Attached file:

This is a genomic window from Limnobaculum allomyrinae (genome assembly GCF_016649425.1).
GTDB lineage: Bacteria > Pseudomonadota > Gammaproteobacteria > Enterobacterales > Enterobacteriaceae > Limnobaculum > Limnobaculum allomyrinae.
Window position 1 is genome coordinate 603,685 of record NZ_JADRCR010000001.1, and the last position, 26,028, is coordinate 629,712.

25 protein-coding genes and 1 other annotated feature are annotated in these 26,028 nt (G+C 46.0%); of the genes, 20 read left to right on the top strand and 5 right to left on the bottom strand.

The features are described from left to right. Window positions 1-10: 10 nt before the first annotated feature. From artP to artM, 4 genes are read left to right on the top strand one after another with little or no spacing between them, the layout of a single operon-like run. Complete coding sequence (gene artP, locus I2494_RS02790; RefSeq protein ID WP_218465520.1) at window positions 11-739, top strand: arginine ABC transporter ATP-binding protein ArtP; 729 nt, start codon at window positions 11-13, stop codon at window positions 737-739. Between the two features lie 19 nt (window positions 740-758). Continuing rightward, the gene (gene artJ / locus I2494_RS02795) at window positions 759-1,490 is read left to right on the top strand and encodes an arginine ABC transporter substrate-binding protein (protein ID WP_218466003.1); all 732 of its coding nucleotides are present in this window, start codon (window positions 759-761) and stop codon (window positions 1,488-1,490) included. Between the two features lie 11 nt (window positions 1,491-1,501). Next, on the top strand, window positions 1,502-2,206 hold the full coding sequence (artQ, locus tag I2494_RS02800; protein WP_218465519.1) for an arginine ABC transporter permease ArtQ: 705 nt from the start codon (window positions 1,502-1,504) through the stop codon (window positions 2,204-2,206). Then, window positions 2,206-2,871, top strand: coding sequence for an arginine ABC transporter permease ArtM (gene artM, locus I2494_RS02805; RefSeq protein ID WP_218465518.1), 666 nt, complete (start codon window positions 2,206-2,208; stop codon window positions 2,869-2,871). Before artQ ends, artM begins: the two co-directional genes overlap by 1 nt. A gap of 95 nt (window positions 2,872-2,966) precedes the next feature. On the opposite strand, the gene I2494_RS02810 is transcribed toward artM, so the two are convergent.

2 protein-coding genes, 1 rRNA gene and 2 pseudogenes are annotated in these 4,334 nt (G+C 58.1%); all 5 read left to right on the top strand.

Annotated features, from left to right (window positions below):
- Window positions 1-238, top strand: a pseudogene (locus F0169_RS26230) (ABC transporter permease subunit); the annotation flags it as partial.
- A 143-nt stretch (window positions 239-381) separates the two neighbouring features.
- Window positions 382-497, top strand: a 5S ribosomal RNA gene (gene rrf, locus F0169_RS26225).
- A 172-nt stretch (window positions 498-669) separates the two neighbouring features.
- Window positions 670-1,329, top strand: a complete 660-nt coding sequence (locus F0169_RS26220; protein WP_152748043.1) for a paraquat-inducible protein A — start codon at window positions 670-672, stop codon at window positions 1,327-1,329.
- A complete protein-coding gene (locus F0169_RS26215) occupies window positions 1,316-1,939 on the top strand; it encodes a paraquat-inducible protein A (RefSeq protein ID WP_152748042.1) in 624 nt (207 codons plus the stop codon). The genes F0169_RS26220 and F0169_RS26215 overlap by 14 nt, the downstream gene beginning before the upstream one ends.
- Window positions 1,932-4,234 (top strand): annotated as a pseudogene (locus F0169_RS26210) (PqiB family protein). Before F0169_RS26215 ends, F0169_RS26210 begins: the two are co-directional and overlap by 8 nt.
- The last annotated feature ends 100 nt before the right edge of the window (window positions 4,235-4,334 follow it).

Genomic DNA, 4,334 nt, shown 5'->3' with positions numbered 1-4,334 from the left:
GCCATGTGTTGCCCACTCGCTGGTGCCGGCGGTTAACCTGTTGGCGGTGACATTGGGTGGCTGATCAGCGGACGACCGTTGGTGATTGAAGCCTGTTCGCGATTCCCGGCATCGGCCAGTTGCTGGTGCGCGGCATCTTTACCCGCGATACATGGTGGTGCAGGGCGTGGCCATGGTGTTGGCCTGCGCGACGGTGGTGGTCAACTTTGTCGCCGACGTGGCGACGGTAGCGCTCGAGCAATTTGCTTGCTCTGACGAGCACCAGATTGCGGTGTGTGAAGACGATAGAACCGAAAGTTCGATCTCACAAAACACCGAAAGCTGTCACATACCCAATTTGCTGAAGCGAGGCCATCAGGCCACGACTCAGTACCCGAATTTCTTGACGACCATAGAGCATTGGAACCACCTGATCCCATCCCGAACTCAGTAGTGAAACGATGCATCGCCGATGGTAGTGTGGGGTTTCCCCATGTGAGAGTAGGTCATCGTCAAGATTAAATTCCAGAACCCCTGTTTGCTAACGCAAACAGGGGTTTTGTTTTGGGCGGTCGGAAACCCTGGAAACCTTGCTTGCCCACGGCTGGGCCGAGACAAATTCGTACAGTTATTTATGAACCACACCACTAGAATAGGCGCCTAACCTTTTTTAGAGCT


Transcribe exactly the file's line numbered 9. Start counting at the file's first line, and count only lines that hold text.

- A 143-nt stretch (window positions 239-381) separates the two neighbouring features.